“Right. she’s doing everything she wanted to do when he was around but couldn’t.”

“Yeah,” he said. “But, not really. It’s more like she’s buying everything she wanted but she’s not doing anything.”

“Well, maybe buying is doing. Maybe for her, that’s what’s working. also”—I hesitated to say it and then decided to push it out of my mouth—“maybe it comes from the same place as what you’re going through, you know? about how you aren’t telling her about us?”

Ben looked at me. “Well, that’s because . . .” he started and couldn’t seem to find the words to finish. “Maybe,” he said, resigned. “I’m just going to tell her soon. Because it’s never going to be the right time, and now, I’m just outright lying. Before it was a gray area, but I live with you now. We live together.” His mood took a dive, and I could see the moment when it crashed. He let out a heavy sigh. “I’ve been lying to her.”

Maybe I should have made him call her right then. Maybe I should have told him he was right, he was lying. But I couldn’t let him be sad. I couldn’t watch as he became disappointed in himself.

“You’re not lying,” I said. “you’re doing this your way and now you can see that you really do need to tell her, and you’re gonna do it,” I said, as if it was the simplest thing in the world.

“Yeah, no, you’re absolutely right.” He nodded with purpose. “I let this go a bit too far obviously, but it’s actually not a big deal. she’ll be happy for me. she’ll love you.” He looked at me with genuine affection. He truly could not understand a world in which people might not like me, or more realistically, a world where people might feel indifferent toward me.

Ben quickly averted his gaze to avoid eye contact with the very thing he wanted to stare at. “are you seeing this?” he asked me through his teeth. “are you seeing what I’m seeing?”

“The old guy in the yellow thong skateboarding with a dog?” I asked quietly.

“I promise you, no one is doing that in Malibu,” he said, as he put his arm around my shoulder.

I laughed and let him lead me further down the street. He watched the passersby as I disappeared into my own head. I was suddenly nervous about finally meeting his mom. I started to imagine how it would go.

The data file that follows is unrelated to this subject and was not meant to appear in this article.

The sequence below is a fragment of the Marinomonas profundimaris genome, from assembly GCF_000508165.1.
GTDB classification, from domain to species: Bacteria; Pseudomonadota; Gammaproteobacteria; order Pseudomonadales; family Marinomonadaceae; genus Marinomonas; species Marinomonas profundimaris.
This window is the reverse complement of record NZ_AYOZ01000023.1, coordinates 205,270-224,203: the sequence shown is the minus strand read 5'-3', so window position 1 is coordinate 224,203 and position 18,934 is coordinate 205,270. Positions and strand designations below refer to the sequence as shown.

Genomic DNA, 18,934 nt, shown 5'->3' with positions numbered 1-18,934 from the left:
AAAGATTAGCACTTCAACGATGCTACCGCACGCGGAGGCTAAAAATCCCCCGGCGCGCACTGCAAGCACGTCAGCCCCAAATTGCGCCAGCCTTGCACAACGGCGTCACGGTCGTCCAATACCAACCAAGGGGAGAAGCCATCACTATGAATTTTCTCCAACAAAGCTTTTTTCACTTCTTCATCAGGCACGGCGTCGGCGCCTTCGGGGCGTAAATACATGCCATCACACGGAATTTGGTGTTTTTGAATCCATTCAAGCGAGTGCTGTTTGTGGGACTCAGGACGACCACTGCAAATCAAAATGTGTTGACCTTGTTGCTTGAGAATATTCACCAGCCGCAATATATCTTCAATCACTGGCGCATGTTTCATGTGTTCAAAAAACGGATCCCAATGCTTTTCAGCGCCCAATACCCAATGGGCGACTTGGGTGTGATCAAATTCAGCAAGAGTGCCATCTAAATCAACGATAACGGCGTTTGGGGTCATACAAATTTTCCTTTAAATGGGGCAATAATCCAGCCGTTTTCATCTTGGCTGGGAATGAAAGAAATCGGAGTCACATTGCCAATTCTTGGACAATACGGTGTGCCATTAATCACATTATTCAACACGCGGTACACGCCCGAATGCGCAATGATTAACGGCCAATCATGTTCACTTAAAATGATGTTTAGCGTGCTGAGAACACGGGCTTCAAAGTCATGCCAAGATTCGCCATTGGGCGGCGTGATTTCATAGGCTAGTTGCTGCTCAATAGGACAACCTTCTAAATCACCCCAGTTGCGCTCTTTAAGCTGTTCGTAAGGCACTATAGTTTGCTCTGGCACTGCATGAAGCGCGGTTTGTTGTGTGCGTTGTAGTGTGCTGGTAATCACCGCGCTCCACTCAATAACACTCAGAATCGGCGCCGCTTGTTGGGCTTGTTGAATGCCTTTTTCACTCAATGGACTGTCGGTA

We’d all meet at a formal dinner. I would have to wear a nice outfit and go to a nice restaurant. I’d probably bring a sweater but forget it in the car. I’d be cold the whole time but never say anything. I’d want to go to the bathroom, but I’d be too nervous to even excuse myself. I’d smile so fake and huge that I’d start to feel a little dizzy from all the oxygen. Ben would sit in between the two of us at a round table. We’d face each other head-on. and then I figured out what was really nagging at me. What if the whole time I was sitting across from her, maintaining perfect posture, worrying if there was something in my teeth, she would be thinking, What does he see in her?


before I go to susan’s, I discuss taking a leave of absence from my job. lyle says that he’s not comfortable with me coming back right away, and I tell him I understand. But he says when I’m ready my job is here for me. I think nancy had a lot to do with that, but I just say thank you.

I meet ana for breakfast and tell her I’m going to stay with susan.

“What?” she asks. “I just wanted her to talk some sense into you, not take you away.” she is clearly unnerved by this. she’s throwing food into her mouth quickly. she’s barely tasting it before getting more.

“I know,” I say. “and thank you for calling her. I think I need to get out of here for a while. I need to find a way to move on. I don’t think I can do that here. at least, I can’t start it here.”

“How long are you leaving for?” she looks like she might cry.

“Not long. a few weeks, tops. I’ll be back soon, and you can drive down all the time.”

“You really think this going to help?” she asks me.

“I know that I want it to help,” I say. “and I think that’s the point.”